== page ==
A series of international human rights treaties and other instruments adopted since 1945 have conferred legal status on inherent human rights and developed the body of international human rights law. However, human rights violations are a fact of life in all countries, though to differing degrees. These violations involve all kinds of rights: civil, cultural, social, economic, and political. Access to justice is a basic human right, as well as an indispensable means of combating poverty and preventing and resolving conflict. Access to justice means much more than improving an individual's access to courts. It is about ensuring that legal and judicial outcomes are just and equitable and that systems work in practice for the poor and disadvantaged, who tend to get victimized by corrupt or indifferent officials, without having a reasonable chance to seek legal remedies for their grievances. This book contains 62 international documents dealing with human rights and the administration of justice under one cover. The chapters have been so organized as to provide easy reference based on the status of the victim.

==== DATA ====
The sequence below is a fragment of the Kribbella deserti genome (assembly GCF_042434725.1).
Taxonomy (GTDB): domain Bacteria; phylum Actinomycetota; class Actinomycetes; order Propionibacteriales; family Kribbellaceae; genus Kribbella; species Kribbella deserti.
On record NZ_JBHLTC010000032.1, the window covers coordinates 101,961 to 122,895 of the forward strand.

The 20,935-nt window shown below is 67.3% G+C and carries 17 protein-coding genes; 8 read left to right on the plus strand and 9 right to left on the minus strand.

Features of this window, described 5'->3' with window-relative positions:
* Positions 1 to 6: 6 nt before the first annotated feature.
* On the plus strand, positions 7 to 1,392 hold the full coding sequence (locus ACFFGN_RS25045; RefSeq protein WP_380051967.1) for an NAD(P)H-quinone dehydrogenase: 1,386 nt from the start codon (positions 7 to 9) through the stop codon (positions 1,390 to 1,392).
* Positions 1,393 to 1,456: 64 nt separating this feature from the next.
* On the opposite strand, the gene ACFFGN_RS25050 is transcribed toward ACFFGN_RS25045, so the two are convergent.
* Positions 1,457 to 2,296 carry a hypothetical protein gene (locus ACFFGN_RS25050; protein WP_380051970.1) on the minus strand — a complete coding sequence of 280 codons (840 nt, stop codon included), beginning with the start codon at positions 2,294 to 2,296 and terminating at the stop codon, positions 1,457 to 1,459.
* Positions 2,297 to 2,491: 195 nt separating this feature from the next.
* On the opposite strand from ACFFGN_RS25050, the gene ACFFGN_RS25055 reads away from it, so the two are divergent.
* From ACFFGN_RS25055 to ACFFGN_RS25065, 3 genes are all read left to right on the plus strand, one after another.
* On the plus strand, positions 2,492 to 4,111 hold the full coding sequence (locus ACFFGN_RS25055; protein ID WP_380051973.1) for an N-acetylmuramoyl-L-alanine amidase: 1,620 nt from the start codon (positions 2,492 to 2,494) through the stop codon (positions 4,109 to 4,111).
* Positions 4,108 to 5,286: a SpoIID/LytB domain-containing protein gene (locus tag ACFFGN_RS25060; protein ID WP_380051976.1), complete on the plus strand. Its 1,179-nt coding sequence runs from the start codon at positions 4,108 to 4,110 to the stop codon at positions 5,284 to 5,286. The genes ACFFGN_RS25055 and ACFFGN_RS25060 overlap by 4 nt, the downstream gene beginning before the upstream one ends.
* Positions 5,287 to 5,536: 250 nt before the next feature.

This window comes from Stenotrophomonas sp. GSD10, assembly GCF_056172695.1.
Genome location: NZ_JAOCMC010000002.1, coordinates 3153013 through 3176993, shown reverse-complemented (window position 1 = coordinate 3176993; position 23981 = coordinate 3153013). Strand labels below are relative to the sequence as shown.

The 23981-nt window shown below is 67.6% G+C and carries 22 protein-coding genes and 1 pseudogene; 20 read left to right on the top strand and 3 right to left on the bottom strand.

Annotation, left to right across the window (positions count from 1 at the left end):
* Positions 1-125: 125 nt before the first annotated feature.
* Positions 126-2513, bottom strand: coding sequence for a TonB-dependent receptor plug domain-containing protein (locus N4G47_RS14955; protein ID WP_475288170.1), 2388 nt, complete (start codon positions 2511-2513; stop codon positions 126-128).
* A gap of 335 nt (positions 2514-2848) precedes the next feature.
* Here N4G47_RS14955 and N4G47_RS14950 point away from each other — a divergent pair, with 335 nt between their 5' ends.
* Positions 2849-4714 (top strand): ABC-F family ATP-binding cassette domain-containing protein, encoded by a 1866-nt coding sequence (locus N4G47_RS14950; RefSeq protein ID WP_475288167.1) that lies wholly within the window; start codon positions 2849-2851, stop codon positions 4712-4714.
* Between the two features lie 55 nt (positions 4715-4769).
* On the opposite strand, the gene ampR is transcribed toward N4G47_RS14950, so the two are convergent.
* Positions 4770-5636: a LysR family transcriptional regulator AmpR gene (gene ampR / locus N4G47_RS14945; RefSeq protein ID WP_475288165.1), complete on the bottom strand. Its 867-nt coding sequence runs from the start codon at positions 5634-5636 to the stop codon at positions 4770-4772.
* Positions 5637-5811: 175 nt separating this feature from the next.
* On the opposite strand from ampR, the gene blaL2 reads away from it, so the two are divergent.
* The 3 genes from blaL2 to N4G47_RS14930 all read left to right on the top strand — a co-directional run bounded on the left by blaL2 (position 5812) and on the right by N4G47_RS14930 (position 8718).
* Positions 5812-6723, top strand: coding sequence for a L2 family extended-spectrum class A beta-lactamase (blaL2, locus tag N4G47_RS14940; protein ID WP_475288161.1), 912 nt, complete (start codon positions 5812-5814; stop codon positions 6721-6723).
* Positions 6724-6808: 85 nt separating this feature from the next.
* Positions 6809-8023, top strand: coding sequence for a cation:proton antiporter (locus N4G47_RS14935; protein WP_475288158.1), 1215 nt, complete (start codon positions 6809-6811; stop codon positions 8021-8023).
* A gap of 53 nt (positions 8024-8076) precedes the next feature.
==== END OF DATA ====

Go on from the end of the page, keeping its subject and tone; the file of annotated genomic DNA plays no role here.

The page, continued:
This handy reference is a must for members of the armed forces and police, legal fraternity, NGOs, human rights activists, academicians and researchers.